This year, the Minor Professional Football League has 19 members: nine in the Metro Division and five in each the Plains Division and the Capital Division. With the regular season winding down, the playoff picture is starting to take shape in the MPFL.
In fact, the majority of the playoff spots are already spoken for, but first, let’s take a look at the playoff format.
Five teams from the Metro Division and three from both the Plains Division and the Capital Division will make the regional playoffs for the right to advance to The Standing Four.
“Our buzzword over here is The Standing Four,” MPFL Commissioner J.C. Kimey told Developmental Football USA. “This year, we had to do it a little bit different, looking at the uneven schedules, with no way to have two conferences and with one division as big as the other two put together.”
The playoffs will still be regionalized. In the Plains Division and Capital Division, the No. 1 seed will have a first-round bye, then play winner of the No. 2 and No. 3 seed for the right to represent the division in The Standing Four.
In the Metro Division, the No. 4 and No. 5 seeds will play an elimination game, of which the winner will then play the No. 1 seed for a chance to make The Standing Four, while the No. 2 and No. 3 seeds battle it out for their chance to make The Standing Four. The Metro Division will then send two teams to The Standing Four.
“Percentage wise, it evens out,” Kimey said. “There’s a pretty equal chance of representation in The Standing Four from each division.”
In the Metro Division and the Plains Division, the playoff spots are all spoken for. At this point, it’s just a matter of seeding.
“The five that are in are the Texas Bullets, the DeSoto Golden Eagles, the Dallas Vikings, the North Texas Stampede and the Denton County Rhinos,” Kimey said. “They’ve already clinched. The Rhinos and the Stampede could get as high as the two seed or as low as the fifth seed. There’s a lot of things that have to happen for that. If you assume the Bullets win out, then all DeSoto has to do is win out and they’ve got the tiebreaker over the Vikings, that would put them as the two seed.
“The Rhinos got the Stampede, then the Bullets. Those guys are playing really well. They beat DeSoto at their own barn by three scores and at that point DeSoto was rolling at 6-1 and the Rhinos were 4-3.”
The Vikings host the Bullets on Saturday, while the Rhinos host the Stampede. Next week, the Golden Eagles host the Vikings. Needless to say, these last few weeks of the regular season will not be lacking in excitement as fans get the luxury of watching these pre-playoff heavyweight match-ups.
Once Saturday night’s games are in the books, the MPFL playoff picture will be a little more clear.
“Kind of by design, I did a parity-based schedule,” Kimey said. “How could a team with as much playoff experience as the Rhinos be 5-3 and a team like the Golden Eagles with no playoff experience be 6-2? The parity-based schedule was designed to give these teams a chance to get off to a good start, the NFL does it.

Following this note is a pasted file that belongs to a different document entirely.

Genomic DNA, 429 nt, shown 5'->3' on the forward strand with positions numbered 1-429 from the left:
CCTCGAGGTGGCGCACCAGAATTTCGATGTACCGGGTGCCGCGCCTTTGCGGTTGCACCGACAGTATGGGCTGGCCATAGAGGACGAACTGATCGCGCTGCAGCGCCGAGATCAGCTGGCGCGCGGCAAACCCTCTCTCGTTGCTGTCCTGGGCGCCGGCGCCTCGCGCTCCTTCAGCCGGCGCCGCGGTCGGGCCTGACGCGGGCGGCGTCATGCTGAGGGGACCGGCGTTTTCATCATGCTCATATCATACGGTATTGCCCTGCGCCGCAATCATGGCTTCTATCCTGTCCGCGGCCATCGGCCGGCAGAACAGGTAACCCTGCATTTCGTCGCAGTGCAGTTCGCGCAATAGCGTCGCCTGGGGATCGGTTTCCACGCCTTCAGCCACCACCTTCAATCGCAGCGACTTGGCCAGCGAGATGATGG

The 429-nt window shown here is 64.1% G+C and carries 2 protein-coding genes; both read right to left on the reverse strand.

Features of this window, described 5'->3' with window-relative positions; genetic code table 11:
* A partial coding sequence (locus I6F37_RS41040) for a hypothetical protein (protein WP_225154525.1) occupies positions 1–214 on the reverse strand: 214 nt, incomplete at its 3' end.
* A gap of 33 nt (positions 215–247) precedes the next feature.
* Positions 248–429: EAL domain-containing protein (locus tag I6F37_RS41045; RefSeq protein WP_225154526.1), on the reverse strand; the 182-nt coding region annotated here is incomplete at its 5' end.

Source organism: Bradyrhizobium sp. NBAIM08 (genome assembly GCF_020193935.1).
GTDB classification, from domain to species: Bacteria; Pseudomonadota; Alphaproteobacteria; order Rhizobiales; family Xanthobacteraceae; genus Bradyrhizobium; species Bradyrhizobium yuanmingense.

“Water always finds its own level. Even the expansion teams, I paired them up with each other, it gives us epic games every week. If you go through this thing and win a championship and you’re looking back on it, do you want to look back and say, ‘We won the championship, but we only played two good games all year.’ Or, do you want to look back and say, ‘That was a gauntlet?’”
In the Plains Division, the West Texas Pride is still undefeated at 7-0 (4-0 in MPFL), with the West Texas Lions sitting at 4-2 and the El Paso Seminoles sitting at 3-3. Based on their remaining schedule, it’s pretty safe the two El Paso teams will battle it out for another chance at the Pride in the playoffs.
“In the West, in the Plains, the West Texas Lions, the El Paso Seminoles and the West Texas Pride have clinched the top three spots there,” Kimey said.
The Capital Division isn’t set in stone yet, but it looks like the Austin Vipers, San Antonio Warriors and Capital City Bison will see the post-season from that Division.
“The Vipers, they’ve sown up the top spot in that division,” Kimey said.
Should the dominoes fall these next two weeks in such a way that teams find themselves in a tie, here’s how the MPFL will resolve it.
“Our tiebreaker is follows: head to head, record versus common opponents, then strength of schedule – which is a nod to the veteran teams that have the tougher schedule – then points per game allowed,” Kimey said.
Early in the year, Kimey and the MPFL received a bit of outside criticism for their parity-based scheduling, but now with these results, his phone ringing with prospective 2018 teams trying to get a seat at the table.
At a level when teams fold at the last minute and cause scheduling conflicts for the entire league – as some leagues around the country have experienced – and expansion teams typically struggle to get off the ground, the MPFL has something else to hang its hat on.
“None of the expansion teams have forfeited a game, not a single one,” Kimey said. “We’ve had no teams fold during the season, we only had one – the Curry County Chiefs – fold before the season. We had one forfeit all year and it was not by an expansion team. It speaks to the quality of the teams we have.”